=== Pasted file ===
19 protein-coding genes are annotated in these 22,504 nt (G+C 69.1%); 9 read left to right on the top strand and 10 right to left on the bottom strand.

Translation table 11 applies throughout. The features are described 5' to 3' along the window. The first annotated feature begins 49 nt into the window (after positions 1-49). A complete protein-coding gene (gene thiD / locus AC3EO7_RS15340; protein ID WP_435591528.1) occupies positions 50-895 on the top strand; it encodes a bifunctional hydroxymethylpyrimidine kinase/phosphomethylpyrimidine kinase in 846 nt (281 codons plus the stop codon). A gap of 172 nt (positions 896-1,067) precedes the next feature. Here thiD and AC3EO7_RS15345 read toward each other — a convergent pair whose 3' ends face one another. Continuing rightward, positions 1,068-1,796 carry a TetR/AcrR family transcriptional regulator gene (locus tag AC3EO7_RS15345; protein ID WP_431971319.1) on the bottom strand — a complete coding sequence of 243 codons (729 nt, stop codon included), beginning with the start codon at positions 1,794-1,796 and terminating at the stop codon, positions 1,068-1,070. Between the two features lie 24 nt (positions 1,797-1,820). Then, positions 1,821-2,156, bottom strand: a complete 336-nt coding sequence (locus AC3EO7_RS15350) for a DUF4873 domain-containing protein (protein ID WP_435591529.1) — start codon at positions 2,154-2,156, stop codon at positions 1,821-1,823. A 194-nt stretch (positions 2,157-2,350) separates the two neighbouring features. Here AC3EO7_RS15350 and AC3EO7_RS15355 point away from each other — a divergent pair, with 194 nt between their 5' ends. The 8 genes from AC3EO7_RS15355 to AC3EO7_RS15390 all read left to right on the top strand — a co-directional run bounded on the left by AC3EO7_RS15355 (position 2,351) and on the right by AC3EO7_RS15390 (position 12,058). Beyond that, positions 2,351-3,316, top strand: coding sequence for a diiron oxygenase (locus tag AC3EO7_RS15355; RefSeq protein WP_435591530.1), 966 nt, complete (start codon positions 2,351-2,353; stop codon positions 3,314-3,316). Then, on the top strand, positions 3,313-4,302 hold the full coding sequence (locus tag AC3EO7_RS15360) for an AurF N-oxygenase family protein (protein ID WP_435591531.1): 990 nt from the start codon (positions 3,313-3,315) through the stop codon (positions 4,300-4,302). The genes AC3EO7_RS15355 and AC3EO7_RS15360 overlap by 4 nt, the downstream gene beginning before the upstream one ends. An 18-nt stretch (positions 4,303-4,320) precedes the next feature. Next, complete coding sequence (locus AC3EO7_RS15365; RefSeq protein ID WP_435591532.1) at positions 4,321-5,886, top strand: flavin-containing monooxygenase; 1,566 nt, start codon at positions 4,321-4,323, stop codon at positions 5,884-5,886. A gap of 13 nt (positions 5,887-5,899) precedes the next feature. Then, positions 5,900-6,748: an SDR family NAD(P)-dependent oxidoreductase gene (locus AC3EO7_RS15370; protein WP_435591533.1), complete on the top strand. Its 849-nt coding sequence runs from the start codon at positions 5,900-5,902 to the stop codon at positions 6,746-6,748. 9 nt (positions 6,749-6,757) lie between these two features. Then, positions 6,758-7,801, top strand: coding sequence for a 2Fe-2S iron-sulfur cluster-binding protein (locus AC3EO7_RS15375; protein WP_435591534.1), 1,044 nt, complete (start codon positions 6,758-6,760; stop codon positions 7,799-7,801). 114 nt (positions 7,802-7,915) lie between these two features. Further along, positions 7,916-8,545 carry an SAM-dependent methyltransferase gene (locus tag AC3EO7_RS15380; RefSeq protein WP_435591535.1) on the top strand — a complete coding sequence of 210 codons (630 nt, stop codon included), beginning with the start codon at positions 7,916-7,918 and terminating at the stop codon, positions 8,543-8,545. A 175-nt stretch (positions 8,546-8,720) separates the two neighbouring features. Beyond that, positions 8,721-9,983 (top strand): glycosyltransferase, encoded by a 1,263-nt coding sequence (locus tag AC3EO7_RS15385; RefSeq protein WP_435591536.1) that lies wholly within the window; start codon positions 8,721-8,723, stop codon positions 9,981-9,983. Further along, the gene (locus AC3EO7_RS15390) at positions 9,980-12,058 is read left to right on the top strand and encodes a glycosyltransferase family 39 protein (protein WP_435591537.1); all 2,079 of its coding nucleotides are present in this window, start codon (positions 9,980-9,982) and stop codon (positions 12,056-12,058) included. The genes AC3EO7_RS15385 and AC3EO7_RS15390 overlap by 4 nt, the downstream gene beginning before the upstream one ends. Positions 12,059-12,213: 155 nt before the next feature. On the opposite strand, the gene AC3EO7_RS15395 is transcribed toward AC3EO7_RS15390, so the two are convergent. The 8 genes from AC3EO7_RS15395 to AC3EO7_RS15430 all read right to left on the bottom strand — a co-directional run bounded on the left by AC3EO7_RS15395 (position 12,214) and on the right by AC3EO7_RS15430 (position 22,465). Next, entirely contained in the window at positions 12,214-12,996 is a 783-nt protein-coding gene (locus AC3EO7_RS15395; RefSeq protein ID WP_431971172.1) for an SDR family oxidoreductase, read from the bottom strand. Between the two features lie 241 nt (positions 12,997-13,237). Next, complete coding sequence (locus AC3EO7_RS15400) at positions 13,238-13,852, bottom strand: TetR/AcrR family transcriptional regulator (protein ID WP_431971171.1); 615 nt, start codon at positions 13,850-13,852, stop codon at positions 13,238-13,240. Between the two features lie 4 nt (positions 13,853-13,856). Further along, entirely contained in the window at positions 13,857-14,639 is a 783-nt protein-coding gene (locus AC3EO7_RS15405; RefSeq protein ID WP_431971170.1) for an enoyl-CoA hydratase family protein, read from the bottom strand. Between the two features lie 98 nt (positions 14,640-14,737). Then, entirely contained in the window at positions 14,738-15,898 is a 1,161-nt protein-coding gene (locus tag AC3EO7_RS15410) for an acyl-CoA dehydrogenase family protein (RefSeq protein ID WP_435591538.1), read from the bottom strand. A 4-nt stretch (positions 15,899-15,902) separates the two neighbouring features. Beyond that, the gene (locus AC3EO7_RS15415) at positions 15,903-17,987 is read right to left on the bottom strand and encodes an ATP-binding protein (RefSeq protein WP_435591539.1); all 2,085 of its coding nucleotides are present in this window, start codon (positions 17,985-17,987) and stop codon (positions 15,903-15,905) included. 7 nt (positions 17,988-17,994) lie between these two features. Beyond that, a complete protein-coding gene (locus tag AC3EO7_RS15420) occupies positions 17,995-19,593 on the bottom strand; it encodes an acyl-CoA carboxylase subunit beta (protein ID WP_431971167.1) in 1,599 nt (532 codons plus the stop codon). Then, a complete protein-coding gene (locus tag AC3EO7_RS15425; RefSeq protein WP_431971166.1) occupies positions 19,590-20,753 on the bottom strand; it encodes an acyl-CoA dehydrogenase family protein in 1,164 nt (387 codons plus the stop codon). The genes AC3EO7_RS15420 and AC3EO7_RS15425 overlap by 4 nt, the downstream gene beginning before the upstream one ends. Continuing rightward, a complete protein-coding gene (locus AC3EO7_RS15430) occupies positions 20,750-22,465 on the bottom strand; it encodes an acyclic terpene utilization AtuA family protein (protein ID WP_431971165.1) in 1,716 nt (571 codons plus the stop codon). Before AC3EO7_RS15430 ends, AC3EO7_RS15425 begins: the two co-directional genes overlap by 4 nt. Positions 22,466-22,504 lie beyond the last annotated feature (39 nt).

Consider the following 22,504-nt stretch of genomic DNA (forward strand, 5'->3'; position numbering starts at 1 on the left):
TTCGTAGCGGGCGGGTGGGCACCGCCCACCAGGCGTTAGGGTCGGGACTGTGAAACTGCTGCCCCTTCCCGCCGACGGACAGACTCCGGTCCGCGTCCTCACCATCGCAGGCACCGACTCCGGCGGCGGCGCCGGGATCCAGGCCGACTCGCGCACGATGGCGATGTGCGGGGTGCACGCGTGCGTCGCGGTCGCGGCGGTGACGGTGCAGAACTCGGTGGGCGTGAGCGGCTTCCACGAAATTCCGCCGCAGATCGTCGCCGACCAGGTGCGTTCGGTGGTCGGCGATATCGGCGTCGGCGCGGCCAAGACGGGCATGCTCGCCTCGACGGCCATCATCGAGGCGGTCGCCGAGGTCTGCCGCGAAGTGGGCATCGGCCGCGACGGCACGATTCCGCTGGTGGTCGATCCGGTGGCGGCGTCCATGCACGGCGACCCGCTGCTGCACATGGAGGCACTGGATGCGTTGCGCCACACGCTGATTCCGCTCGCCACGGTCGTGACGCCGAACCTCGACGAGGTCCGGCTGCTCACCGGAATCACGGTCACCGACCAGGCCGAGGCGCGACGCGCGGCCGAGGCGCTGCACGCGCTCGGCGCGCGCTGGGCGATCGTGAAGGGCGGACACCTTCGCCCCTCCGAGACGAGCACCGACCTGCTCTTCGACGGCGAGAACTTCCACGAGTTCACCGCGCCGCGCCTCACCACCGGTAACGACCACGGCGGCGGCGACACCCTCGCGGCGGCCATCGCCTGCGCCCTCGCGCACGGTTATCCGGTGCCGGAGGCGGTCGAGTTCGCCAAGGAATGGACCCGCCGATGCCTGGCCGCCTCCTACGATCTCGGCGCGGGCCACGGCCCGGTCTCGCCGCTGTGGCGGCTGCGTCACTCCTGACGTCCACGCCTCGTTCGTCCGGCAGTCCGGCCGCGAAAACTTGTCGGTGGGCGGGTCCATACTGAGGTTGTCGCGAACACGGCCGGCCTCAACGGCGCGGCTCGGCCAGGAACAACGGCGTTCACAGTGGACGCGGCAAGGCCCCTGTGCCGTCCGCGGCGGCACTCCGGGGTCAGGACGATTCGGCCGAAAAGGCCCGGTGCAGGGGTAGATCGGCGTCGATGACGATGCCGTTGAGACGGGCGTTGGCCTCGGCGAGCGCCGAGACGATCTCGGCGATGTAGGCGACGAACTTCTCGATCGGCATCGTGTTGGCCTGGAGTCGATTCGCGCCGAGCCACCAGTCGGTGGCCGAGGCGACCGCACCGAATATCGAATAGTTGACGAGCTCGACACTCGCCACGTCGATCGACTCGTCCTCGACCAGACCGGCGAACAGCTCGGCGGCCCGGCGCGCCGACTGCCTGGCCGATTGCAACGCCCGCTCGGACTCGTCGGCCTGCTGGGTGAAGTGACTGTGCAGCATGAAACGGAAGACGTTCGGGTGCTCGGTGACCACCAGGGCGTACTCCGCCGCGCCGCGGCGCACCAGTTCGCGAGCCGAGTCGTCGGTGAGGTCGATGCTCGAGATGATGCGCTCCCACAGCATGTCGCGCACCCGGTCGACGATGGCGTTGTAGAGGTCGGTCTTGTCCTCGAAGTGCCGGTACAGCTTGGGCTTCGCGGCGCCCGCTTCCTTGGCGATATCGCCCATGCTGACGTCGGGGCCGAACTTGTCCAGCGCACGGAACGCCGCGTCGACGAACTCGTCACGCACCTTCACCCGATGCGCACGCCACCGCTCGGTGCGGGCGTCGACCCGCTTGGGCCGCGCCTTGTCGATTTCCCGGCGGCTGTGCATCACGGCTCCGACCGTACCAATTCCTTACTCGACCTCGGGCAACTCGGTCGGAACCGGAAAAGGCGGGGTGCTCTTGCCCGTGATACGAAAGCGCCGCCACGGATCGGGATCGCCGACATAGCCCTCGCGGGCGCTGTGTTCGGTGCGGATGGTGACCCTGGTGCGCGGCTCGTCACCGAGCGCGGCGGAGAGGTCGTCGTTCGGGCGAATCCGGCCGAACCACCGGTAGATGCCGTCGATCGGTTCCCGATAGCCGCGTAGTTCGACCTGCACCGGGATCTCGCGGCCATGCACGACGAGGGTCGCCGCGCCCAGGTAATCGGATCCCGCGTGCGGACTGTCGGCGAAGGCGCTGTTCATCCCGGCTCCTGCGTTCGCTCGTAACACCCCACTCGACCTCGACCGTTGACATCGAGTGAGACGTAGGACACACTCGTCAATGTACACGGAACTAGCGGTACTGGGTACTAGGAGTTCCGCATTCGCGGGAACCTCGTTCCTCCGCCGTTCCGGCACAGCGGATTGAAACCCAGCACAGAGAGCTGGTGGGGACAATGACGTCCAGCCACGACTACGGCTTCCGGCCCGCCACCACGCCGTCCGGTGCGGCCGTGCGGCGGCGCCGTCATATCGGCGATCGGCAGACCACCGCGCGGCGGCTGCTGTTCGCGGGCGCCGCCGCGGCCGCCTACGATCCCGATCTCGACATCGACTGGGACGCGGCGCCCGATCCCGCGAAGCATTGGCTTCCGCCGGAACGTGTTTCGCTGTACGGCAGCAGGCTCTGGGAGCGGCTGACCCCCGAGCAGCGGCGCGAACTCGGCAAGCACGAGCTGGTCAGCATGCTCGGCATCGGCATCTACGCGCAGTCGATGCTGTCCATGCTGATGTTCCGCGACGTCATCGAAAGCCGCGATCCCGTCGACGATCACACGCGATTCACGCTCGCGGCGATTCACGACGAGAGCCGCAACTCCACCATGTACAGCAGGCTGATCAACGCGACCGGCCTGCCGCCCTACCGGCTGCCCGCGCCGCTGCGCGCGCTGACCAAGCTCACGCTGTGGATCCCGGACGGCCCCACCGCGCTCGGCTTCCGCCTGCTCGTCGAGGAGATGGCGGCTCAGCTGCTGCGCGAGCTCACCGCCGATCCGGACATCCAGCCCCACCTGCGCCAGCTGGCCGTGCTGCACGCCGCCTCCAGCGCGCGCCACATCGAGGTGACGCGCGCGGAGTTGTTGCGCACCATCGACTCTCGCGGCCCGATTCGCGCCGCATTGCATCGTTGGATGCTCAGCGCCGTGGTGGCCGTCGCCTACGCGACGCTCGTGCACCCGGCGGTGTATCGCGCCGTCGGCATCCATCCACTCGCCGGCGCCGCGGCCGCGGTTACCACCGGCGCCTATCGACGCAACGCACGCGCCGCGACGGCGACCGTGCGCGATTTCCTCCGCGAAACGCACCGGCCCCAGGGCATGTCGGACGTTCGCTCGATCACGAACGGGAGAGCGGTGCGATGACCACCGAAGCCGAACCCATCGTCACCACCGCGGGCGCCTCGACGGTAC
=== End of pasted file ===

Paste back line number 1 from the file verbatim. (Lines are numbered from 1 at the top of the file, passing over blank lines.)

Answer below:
19 protein-coding genes are annotated in these 22,504 nt (G+C 69.1%); 9 read left to right on the top strand and 10 right to left on the bottom strand.